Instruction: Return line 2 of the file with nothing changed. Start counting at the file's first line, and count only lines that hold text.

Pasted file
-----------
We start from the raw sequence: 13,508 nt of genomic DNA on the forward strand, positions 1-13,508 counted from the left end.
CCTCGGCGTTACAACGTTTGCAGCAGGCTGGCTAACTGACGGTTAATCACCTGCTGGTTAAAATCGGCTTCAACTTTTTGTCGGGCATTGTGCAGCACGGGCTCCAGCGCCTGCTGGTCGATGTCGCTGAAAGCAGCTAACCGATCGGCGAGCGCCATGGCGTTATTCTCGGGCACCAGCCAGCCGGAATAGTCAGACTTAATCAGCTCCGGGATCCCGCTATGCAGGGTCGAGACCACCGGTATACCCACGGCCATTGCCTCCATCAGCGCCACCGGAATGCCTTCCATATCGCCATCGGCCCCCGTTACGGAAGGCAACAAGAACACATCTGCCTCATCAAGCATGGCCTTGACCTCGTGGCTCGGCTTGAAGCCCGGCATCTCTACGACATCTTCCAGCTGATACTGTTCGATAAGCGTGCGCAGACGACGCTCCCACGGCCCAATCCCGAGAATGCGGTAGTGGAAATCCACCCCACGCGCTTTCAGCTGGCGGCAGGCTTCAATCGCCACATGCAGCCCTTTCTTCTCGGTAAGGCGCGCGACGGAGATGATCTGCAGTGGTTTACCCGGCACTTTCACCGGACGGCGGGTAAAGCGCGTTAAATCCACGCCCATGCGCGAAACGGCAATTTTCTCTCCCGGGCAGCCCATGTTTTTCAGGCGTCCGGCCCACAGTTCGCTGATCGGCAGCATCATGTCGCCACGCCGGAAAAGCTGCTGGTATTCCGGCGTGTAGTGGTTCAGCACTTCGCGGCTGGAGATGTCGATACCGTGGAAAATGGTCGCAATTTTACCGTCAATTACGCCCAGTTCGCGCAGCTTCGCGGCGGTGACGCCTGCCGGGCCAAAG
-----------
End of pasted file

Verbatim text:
CCTCGGCGTTACAACGTTTGCAGCAGGCTGGCTAACTGACGGTTAATCACCTGCTGGTTAAAATCGGCTTCAACTTTTTGTCGGGCATTGTGCAGCACGGGCTCCAGCGCCTGCTGGTCGATGTCGCTGAAAGCAGCTAACCGATCGGCGAGCGCCATGGCGTTATTCTCGGGCACCAGCCAGCCGGAATAGTCAGACTTAATCAGCTCCGGGATCCCGCTATGCAGGGTCGAGACCACCGGTATACCCACGGCCATTGCCTCCATCAGCGCCACCGGAATGCCTTCCATATCGCCATCGGCCCCCGTTACGGAAGGCAACAAGAACACATCTGCCTCATCAAGCATGGCCTTGACCTCGTGGCTCGGCTTGAAGCCCGGCATCTCTACGACATCTTCCAGCTGATACTGTTCGATAAGCGTGCGCAGACGACGCTCCCACGGCCCAATCCCGAGAATGCGGTAGTGGAAATCCACCCCACGCGCTTTCAGCTGGCGGCAGGCTTCAATCGCCACATGCAGCCCTTTCTTCTCGGTAAGGCGCGCGACGGAGATGATCTGCAGTGGTTTACCCGGCACTTTCACCGGACGGCGGGTAAAGCGCGTTAAATCCACGCCCATGCGCGAAACGGCAATTTTCTCTCCCGGGCAGCCCATGTTTTTCAGGCGTCCGGCCCACAGTTCGCTGATCGGCAGCATCATGTCGCCACGCCGGAAAAGCTGCTGGTATTCCGGCGTGTAGTGGTTCAGCACTTCGCGGCTGGAGATGTCGATACCGTGGAAAATGGTCGCAATTTTACCGTCAATTACGCCCAGTTCGCGCAGCTTCGCGGCGGTGACGCCTGCCGGGCCAAAG